We perform gastric bypass and revisional cases in a separate facility, allowing for the flexibility to meet the unique needs of our patients while adhering to the strict regulations of a bariatric center of excellence.

Bariatric Patient Assessment and Care

We adhere to the guidelines set by the National Institutes of Health (NIH), American College of Surgeons (ACS), and MBSAQIP. However, it is important to note that insurance guidelines often come into play, which can sometimes be more stringent. We work through the layers of appeal and peer review with payors to ensure patients can use their coverage benefits. In many practices, a significant portion of patients might drop out due to frustration with the insurance process. However, in our practice, we take on the responsibility of dealing with insurance companies on behalf of the patient. We prepare a tailored cover letter detailing the patient’s qualifications and necessary workups, and we put the insurance company on notice. Our team diligently follows up, often every 48 hours, to ensure a smooth process. For patients interested in paying out of pocket, as long as they meet the minimum criteria, we offer them surgery.

Initial consultations provide a good assessment from a guideline standpoint, but our back office conducts thorough insurance verification. There are more interactions with patients during endoscopy, follow-up visits, and other engagements to ensure they are committed and compliant. Additionally, they undergo a psychiatric evaluation to ensure they have a good understanding of the program and are mentally prepared.

On average, we handle between 450 to 550 bariatric cases annually. In 2020, due to the impact of COVID-19, the numbers were lower, but in 2021, our cases numbered closer to 400. For 2022, we saw an increase, approaching 500 cases. This year, we are on track for an 18- to 20-percent growth in the third quarter.

For primary procedures, such as sleeve gastrectomy, the majority of patients are within a 120-mile radius of our location. However, 5 to 10 percent of our patients travel from other states for these primary procedures.

Long-term Adherence

In the first year postsurgery, patients have follow-up visits at one week, four weeks, three months, six months, and one year. After that, it transitions to annual visits, but we encourage ongoing communication. We provide access to Health Insurance Portability and Accountability Act (HIPAA)-compliant chat platforms where patients can connect with our team members 24/7; this includes nurse practitioners, physician assistants, facility nurses, and administrators, with all clinical matters directed to me.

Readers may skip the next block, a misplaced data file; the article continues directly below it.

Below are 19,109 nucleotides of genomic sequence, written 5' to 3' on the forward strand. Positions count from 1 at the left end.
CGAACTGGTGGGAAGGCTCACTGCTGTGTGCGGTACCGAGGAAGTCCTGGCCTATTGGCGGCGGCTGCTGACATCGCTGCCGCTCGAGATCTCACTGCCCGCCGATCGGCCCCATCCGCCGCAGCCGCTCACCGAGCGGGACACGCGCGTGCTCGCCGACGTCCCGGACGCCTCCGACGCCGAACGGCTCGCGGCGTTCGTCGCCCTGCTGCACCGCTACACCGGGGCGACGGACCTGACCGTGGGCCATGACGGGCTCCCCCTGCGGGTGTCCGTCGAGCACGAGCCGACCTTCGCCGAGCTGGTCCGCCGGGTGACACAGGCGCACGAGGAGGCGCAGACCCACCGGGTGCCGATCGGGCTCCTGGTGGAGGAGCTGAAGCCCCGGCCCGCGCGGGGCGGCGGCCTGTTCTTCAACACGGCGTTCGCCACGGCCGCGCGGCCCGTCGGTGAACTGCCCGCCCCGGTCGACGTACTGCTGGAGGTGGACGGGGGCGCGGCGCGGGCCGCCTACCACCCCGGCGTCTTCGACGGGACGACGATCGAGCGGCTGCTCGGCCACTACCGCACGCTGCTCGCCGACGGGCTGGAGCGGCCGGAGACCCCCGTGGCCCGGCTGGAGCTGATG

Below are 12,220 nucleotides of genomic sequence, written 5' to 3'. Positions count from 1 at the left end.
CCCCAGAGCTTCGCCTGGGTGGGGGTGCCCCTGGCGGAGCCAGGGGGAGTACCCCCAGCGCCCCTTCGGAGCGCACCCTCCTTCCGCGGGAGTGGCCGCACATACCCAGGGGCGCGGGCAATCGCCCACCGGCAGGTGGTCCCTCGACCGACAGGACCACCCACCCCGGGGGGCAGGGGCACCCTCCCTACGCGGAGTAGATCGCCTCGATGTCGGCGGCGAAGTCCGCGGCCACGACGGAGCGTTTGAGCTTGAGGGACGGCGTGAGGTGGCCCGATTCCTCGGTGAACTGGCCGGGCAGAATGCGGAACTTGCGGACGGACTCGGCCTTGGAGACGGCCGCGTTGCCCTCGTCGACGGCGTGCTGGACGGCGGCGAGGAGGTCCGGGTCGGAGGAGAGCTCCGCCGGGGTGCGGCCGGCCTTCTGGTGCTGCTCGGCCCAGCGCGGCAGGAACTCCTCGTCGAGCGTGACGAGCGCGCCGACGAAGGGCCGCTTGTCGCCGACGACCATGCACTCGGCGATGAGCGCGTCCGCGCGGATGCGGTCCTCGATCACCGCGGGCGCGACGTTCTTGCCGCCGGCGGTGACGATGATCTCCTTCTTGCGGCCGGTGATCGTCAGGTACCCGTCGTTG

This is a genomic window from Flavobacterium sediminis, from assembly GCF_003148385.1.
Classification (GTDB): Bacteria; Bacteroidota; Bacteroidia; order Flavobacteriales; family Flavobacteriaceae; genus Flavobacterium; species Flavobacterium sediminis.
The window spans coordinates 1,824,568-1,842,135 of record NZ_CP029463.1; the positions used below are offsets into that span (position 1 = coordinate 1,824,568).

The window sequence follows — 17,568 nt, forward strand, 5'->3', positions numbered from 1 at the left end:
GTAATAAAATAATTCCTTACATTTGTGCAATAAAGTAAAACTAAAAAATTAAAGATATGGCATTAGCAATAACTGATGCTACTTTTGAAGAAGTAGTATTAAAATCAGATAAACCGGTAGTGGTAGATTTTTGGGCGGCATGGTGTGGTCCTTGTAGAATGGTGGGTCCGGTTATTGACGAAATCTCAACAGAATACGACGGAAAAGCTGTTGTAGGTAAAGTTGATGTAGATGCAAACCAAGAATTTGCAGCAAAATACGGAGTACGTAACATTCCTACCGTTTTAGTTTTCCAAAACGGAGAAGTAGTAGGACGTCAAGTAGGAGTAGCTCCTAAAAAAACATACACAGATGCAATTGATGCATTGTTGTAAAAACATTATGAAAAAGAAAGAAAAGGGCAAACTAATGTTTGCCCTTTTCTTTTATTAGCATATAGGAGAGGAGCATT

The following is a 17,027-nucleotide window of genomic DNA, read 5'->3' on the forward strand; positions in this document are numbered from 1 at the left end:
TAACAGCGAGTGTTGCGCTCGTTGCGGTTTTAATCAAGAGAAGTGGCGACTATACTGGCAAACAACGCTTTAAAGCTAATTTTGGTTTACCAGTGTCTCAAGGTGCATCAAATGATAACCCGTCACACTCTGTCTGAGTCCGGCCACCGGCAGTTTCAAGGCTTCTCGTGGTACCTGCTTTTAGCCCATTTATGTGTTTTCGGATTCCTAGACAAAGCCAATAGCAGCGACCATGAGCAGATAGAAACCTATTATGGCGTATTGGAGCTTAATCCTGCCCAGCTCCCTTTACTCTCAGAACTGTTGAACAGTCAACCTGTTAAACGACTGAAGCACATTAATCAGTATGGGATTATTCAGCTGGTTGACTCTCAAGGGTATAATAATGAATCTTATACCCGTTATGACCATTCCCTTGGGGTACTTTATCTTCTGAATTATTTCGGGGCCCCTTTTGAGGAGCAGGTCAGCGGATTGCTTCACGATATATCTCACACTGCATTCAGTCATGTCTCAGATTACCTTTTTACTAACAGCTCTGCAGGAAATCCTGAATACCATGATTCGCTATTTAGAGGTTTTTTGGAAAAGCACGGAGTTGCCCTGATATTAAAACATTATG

The majority of our patients are proactive in seeking support. Our follow-up rates remain above 80 percent even beyond the first year.

MBSAQIP-certified Center

MBSAQIP certification is a rigorous process that goes beyond a mere rubber stamp. Facilities must meet specific benchmarks and demonstrate positive outcomes to receive this certification. Fortunately, when we started in 2018, we had a substantial volume of cases, with an impeccable record of zero mortality, zero hospital transfers, and only minor complications. Patients are becoming increasingly savvy about their healthcare choices. They often inquire about board certification, experience, and outcomes, which speaks to our patient-centered approach.

Patient and Staff Safety

We have implemented several measures to ensure both physical and patient safety. All entrances and exits require secure access codes. We have three indoor egress exits in case of emergencies. Our doors are 120-minutes fireproof, and we have an outdoor terrace and balcony on the fourth floor for additional egress options. In the event of a power outage, we have an electric generator that can provide power for up to 120 minutes if all four ORs are running.

We conduct routine safety training sessions for our staff, covering areas such as cyber and physical safety. In terms of patient safety, we have transfer agreements with local hospitals, allowing for efficient and prompt care if needed. Additionally, we conduct emergency drills to ensure preparedness in unforeseen situations.

Staff Training

We provide specialized, bariatric-oriented training based on each staff member’s role within the practice and surgery center. Sensitivity training around bariatric surgery is offered to all members of our workforce, regardless of their position.

A High-quality Practice